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Education & Outreach


Activism in Adoption Speaker Series Session One: Hope O Baker

Our 2021 Activism in Adoption Speaker Series kicked off last Sunday with Hope O Baker, and we could not have had a better start to our year of flipping the script on adoption education. Hope, a birthmother, author, and an inspiring speaker, gave our audience a riveting talk, leading them through her birthmother experience and ending with some of the guidelines she’s found to find success and happiness. Moderated by Liz Pryor, also a birthmother, and the author of a best-selling birthmother memoir, Hope’s talk was an unprecedented opportunity for two birthmothers, each with very different stories to tell, to share their experiences in a nuanced and honest way, as well as their thoughts and opinions on how to find resilience within yourself, and how to heal. And afterward, both women fielded candid questions from the audience. This Q & A session with our speakers – a standard format in our Speaker Series – is a real gamechanger in adoption education, and our audience was enthusiastic about the opportunity to ask questions of both our speaker and moderator.

Every word of Hope’s talk was inspiring – it’s an embarrassment of riches, to try and recap it, so we will limit ourselves to one section of her talk that spoke to finding ways to build yourself happiness and resilience when those things feel absent from your life. These are Hope's three lessons:

Trick yourself into happiness

Your thoughts can be strikingly self-fulfilling,” she told our audience, “and the things you often tell yourself come true.” Hope shared with us that one of the ways to trick your brain into happiness is to set a short amount of time to get all of the negative emotions out, and then actively choose happiness afterward. Make it a choice.  “Choose to see everything you come in contact with that day as a blessing.”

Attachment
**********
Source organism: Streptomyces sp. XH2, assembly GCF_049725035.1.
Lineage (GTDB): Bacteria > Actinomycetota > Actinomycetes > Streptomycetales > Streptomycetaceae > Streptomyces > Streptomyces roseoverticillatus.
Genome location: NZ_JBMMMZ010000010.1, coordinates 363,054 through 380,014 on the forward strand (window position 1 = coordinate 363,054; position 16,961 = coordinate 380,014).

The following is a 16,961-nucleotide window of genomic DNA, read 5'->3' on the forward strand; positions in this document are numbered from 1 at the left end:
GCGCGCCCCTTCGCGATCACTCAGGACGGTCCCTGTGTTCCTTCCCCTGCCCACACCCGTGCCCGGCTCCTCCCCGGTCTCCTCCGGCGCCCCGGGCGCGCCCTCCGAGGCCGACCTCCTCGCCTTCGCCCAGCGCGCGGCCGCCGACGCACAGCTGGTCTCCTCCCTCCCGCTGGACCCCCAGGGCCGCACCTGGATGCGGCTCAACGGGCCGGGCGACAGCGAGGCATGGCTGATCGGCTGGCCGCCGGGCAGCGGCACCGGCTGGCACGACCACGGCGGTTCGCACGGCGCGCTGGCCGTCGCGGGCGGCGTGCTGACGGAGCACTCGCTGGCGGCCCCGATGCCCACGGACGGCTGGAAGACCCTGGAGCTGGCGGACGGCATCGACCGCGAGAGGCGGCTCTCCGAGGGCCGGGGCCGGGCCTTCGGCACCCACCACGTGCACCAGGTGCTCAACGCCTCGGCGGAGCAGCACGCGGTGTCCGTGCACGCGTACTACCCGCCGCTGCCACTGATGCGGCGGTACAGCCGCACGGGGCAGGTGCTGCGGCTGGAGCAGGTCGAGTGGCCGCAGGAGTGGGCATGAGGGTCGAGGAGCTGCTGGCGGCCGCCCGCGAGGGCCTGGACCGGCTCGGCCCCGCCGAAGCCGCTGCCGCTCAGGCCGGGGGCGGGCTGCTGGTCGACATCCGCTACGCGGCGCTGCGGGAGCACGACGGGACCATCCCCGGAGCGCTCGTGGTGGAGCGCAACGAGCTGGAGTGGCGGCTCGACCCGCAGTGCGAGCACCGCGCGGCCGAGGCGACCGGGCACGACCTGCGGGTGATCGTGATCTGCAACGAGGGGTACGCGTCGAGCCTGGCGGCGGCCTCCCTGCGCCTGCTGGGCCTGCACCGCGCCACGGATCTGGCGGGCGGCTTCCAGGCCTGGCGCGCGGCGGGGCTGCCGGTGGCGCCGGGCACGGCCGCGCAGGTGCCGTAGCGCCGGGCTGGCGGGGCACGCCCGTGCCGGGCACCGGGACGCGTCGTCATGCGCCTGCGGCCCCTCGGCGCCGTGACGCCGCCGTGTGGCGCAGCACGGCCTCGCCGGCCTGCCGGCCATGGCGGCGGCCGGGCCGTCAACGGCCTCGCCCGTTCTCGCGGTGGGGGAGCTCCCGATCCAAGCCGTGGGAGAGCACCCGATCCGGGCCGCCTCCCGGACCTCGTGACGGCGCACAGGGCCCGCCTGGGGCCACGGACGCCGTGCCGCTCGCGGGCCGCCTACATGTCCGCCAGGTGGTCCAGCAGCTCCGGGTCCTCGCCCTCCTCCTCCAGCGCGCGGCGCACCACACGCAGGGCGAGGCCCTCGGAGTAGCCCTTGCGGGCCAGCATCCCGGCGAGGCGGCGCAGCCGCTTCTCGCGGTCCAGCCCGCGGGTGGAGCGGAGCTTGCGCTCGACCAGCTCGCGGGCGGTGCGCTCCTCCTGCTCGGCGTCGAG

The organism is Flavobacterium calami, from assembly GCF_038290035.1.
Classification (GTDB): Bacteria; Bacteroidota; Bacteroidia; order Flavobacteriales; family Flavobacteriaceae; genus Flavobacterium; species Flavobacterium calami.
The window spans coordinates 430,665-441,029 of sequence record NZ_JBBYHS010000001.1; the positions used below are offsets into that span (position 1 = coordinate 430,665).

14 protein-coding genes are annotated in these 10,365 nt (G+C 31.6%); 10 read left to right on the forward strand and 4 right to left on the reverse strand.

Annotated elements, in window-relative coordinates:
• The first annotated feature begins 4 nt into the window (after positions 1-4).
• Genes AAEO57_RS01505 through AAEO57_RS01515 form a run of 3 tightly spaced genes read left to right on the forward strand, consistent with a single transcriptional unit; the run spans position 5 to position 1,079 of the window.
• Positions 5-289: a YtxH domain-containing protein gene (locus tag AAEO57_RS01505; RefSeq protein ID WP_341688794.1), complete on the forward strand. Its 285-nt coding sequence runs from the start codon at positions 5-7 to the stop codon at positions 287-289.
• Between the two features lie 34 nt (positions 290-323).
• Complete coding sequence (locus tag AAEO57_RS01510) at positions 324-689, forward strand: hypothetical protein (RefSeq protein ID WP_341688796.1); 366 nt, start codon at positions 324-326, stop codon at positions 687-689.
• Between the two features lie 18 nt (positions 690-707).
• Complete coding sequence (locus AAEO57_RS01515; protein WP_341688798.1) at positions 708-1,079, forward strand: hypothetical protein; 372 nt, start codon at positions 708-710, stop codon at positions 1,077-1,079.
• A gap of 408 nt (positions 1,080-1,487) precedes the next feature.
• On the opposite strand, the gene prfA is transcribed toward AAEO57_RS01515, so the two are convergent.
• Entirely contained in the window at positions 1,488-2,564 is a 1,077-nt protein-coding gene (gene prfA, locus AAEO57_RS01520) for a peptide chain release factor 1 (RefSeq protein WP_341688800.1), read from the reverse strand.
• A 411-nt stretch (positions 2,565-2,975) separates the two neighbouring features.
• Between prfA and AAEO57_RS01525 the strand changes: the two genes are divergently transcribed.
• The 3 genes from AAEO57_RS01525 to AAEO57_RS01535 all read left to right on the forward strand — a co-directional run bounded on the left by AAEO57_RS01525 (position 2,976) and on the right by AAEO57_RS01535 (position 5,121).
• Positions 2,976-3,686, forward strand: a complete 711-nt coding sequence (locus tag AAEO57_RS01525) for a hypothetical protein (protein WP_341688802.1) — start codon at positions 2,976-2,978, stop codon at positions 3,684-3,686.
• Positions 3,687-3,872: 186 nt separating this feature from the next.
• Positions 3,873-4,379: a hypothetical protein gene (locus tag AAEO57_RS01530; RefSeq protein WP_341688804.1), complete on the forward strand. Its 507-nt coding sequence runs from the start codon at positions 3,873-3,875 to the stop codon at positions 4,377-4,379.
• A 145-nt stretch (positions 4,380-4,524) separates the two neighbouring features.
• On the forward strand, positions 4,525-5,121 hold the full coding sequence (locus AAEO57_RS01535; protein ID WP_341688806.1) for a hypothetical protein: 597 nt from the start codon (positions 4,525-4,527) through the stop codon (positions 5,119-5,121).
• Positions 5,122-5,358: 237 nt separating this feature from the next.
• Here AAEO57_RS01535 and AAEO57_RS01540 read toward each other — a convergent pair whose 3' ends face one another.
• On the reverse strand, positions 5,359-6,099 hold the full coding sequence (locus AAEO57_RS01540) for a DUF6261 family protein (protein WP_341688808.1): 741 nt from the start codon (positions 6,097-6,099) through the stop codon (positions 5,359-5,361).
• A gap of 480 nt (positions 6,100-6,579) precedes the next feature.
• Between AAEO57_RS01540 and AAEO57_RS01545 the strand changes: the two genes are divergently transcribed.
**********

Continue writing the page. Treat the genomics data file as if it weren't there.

This isn’t an instant cure, of course.  But as Hope reminded us, it builds over time. Trick yourself into happiness until it starts to happen naturally.

Reciting affirmations

Whether it’s scribbled post it notes on your bathroom mirror, or a beautiful designed deck of affirmations (or both!), affirmations are a way of reminding ourselves of our innate worth, value, and possibility. And as Hope says, “If you say them enough, and you put affirmations all around you, you start to believe them. Because if you can change your language, you can change your life.

Be Kind to Yourself

Find someone you can share your story with. Find support with people who understand where you might be, and be kind to yourself in the process.

If you follow us on Twitter, you’ll notice that we have started seeking out birthmother narratives and linking to them, and part of the reason for that is that being a birthmother isn’t a uniform experience. Every woman’s path is different, and it’s important for everyone in the adoption triad to recognize that. Having the opportunity to hear both Liz and Hope share their stories made that point very clear to the audience, because their experiences were very, very different. There is no one ‘birthmother’ experience, unchanging over time, and generalizable to everyone. And so we will leave you with one last bit of wisdom from Hope, a reminder to everyone in the adoption triad: “We need to allow our feelings to change.” How you feel about your adoption experience today isn’t how you felt a year ago, a day ago, or ten years from now. It’s an important thing to remember as we all work to become better adoption advocates.

Up next in our Speaker Series is Isaac Etter, a transracially adopted adult who is now a racial bias consultant at Etter Consulting, a firm Isaac founded in January of 2019. Isaac has a passion for helping families and adoption agencies learn about racial bias and create inclusive homes, and has used his story of being adopted and growing up in a white world to curate deep conversations about race in America. With his unique insight on racial tensions between the white and black communities, he has been able to curate impactful conversations where everyone learns to value each other and their experience, while learning about systemic racism, privilege and their role in it. We cannot wait for his session on Sunday, February 21, 2021, 2PM CST. Tickets available now.

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